Très Click: Bill Cosby Edition

The Cosby Sweater Project
Another day, another amazing new Tumblr: The Cosby Sweater Project has photos of Bill Cosby’s iconic sweater collection and hand-drawn illustrated details of each pattern.

Is Designer Duplication A Fashion Statement?
Nathalie Atkinson confronts the problem that we’ve all noticed in fashion — the “trickle down” effect, high fashion designs showing up in low end mass market stores. How can the courts differentiate between rip-offs and simple coincidences? As Atkinson points out, “Great minds think alike — or sometimes one does, on purpose.” You can read more about the legal implications of fast fashion in Emily Raine’s article featured in the latest issue of WORN.

Clothing The “Terrifying Muslim”: Q&A With Junaid Rana
Why does the media insist on referring to clothes worn by Muslims as “garb”? Mimi Thi Nguyen interviews Junaid Rana about the racist implications of this label. Their Q&A is a truly thought-provoking discussion about how clothes are rarely ever just clothes; instead, they become “a way to racialize and establish social boundaries of who belongs here and who doesn’t.”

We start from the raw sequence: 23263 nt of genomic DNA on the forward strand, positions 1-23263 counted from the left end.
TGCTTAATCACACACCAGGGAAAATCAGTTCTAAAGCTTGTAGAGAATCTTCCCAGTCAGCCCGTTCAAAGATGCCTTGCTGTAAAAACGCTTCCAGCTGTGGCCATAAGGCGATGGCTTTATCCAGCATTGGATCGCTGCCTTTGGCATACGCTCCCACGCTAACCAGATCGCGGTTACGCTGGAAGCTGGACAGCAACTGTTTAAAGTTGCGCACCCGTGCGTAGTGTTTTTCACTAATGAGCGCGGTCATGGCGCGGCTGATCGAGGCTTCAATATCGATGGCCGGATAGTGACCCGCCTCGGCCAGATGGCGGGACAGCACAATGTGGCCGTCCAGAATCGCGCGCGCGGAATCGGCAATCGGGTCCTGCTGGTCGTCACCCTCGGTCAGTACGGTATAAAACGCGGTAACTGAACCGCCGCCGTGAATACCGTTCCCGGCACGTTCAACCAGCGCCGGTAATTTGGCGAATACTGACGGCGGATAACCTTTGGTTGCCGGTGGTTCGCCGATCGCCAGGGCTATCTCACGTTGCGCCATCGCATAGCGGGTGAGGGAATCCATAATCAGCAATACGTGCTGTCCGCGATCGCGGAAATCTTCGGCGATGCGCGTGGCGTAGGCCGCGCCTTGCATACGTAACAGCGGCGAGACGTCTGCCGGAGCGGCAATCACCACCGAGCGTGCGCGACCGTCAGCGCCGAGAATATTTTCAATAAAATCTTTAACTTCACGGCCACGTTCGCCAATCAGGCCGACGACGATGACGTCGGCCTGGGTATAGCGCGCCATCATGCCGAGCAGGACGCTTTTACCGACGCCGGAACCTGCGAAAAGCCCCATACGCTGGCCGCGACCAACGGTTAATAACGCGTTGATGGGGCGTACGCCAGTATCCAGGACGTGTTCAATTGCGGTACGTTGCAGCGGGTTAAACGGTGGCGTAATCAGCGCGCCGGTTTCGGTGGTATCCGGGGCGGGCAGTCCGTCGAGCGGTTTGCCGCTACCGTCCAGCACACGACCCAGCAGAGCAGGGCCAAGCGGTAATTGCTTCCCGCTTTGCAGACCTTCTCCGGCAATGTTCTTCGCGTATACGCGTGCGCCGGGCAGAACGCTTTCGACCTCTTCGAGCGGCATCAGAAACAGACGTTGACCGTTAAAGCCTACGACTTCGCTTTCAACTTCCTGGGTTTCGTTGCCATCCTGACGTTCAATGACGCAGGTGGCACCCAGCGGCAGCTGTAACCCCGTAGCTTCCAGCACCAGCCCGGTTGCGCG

The Smart Set: Unfashionable
As Jessa Crispin points out, Vogue‘s lack of awareness and questionable ethics when it comes to politics are nothing new, but they are nothing less than shocking. A particularly oblivious portrait of the first lady of Syria, Asma al-Assad, raved about her chic fashion sense, her thin body, and gentle demeanor, but failed to mention the growing civil unrest in her country. Now the citizens of Syria are calling for a complete removal of President Bashar al-Assad and the profile has mysteriously disappeared from Vogue‘s website. That’s the problem with the Internet, Vogue — there’s always someone with a screenshot.

Savage Beauty: Alexander McQueen at the Metropolitan Museum of Art
I’m sure by now some of you have noticed that I am completely and totally obsessed with the McQueen exhibit at the Met, on now until July 31st. Ingrid Mida has a review with pictures that made me drool like so.

- Haley Mlotek

Book Review: Diana Vreeland

book review by Meagan Allison-Hancock